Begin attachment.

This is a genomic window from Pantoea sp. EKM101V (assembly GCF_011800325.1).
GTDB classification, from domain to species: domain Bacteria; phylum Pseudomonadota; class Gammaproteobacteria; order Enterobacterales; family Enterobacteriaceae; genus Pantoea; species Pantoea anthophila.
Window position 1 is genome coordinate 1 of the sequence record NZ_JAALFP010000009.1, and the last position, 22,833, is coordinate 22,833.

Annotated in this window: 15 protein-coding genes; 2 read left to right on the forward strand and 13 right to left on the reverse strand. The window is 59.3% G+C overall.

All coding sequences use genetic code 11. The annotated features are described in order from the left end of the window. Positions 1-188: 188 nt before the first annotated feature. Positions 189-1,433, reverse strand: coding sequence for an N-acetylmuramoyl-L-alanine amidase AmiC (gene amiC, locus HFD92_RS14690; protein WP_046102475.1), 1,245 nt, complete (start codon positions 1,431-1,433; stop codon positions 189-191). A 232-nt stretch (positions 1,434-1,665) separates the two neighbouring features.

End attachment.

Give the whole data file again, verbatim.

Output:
This is a genomic window from Pantoea sp. EKM101V (assembly GCF_011800325.1).
GTDB classification, from domain to species: domain Bacteria; phylum Pseudomonadota; class Gammaproteobacteria; order Enterobacterales; family Enterobacteriaceae; genus Pantoea; species Pantoea anthophila.
Window position 1 is genome coordinate 1 of the sequence record NZ_JAALFP010000009.1, and the last position, 22,833, is coordinate 22,833.

Annotated in this window: 15 protein-coding genes; 2 read left to right on the forward strand and 13 right to left on the reverse strand. The window is 59.3% G+C overall.

All coding sequences use genetic code 11. The annotated features are described in order from the left end of the window. Positions 1-188: 188 nt before the first annotated feature. Positions 189-1,433, reverse strand: coding sequence for an N-acetylmuramoyl-L-alanine amidase AmiC (gene amiC, locus HFD92_RS14690; protein WP_046102475.1), 1,245 nt, complete (start codon positions 1,431-1,433; stop codon positions 189-191). A 232-nt stretch (positions 1,434-1,665) separates the two neighbouring features.